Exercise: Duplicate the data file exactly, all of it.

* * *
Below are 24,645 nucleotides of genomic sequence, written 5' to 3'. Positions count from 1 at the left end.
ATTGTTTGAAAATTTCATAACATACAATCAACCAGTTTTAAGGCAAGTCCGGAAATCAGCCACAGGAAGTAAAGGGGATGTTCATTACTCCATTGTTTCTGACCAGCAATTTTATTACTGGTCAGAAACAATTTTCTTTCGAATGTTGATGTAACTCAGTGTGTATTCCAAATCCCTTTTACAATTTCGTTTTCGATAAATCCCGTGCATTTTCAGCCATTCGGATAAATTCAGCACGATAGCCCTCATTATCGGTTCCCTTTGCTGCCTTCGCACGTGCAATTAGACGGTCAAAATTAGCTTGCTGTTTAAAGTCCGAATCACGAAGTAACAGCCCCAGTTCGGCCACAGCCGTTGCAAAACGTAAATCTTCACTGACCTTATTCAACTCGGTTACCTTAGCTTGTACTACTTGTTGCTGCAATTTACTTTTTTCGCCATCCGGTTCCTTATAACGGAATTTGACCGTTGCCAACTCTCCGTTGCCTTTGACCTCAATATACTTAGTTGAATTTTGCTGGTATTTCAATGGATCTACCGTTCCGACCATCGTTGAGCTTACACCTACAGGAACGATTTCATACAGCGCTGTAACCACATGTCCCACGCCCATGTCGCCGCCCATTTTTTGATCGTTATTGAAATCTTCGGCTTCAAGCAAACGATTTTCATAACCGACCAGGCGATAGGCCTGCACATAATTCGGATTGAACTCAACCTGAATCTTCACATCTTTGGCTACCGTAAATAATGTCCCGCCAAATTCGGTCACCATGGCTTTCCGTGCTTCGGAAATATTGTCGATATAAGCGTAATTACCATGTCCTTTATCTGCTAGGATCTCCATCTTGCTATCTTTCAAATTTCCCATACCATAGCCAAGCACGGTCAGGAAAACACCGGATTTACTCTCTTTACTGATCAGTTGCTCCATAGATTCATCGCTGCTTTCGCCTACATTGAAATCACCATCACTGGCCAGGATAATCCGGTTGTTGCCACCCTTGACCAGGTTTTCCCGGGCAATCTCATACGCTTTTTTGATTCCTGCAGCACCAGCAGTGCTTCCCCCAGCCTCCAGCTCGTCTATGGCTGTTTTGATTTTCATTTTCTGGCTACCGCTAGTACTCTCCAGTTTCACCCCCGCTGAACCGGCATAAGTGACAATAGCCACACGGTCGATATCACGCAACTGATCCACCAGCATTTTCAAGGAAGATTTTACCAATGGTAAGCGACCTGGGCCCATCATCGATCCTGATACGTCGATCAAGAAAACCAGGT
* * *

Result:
Below are 24,645 nucleotides of genomic sequence, written 5' to 3'. Positions count from 1 at the left end.
ATTGTTTGAAAATTTCATAACATACAATCAACCAGTTTTAAGGCAAGTCCGGAAATCAGCCACAGGAAGTAAAGGGGATGTTCATTACTCCATTGTTTCTGACCAGCAATTTTATTACTGGTCAGAAACAATTTTCTTTCGAATGTTGATGTAACTCAGTGTGTATTCCAAATCCCTTTTACAATTTCGTTTTCGATAAATCCCGTGCATTTTCAGCCATTCGGATAAATTCAGCACGATAGCCCTCATTATCGGTTCCCTTTGCTGCCTTCGCACGTGCAATTAGACGGTCAAAATTAGCTTGCTGTTTAAAGTCCGAATCACGAAGTAACAGCCCCAGTTCGGCCACAGCCGTTGCAAAACGTAAATCTTCACTGACCTTATTCAACTCGGTTACCTTAGCTTGTACTACTTGTTGCTGCAATTTACTTTTTTCGCCATCCGGTTCCTTATAACGGAATTTGACCGTTGCCAACTCTCCGTTGCCTTTGACCTCAATATACTTAGTTGAATTTTGCTGGTATTTCAATGGATCTACCGTTCCGACCATCGTTGAGCTTACACCTACAGGAACGATTTCATACAGCGCTGTAACCACATGTCCCACGCCCATGTCGCCGCCCATTTTTTGATCGTTATTGAAATCTTCGGCTTCAAGCAAACGATTTTCATAACCGACCAGGCGATAGGCCTGCACATAATTCGGATTGAACTCAACCTGAATCTTCACATCTTTGGCTACCGTAAATAATGTCCCGCCAAATTCGGTCACCATGGCTTTCCGTGCTTCGGAAATATTGTCGATATAAGCGTAATTACCATGTCCTTTATCTGCTAGGATCTCCATCTTGCTATCTTTCAAATTTCCCATACCATAGCCAAGCACGGTCAGGAAAACACCGGATTTACTCTCTTTACTGATCAGTTGCTCCATAGATTCATCGCTGCTTTCGCCTACATTGAAATCACCATCACTGGCCAGGATAATCCGGTTGTTGCCACCCTTGACCAGGTTTTCCCGGGCAATCTCATACGCTTTTTTGATTCCTGCAGCACCAGCAGTGCTTCCCCCAGCCTCCAGCTCGTCTATGGCTGTTTTGATTTTCATTTTCTGGCTACCGCTAGTACTCTCCAGTTTCACCCCCGCTGAACCGGCATAAGTGACAATAGCCACACGGTCGATATCACGCAACTGATCCACCAGCATTTTCAAGGAAGATTTTACCAATGGTAAGCGACCTGGGCCCATCATCGATCCTGATACGTCGATCAAGAAAACCAGGT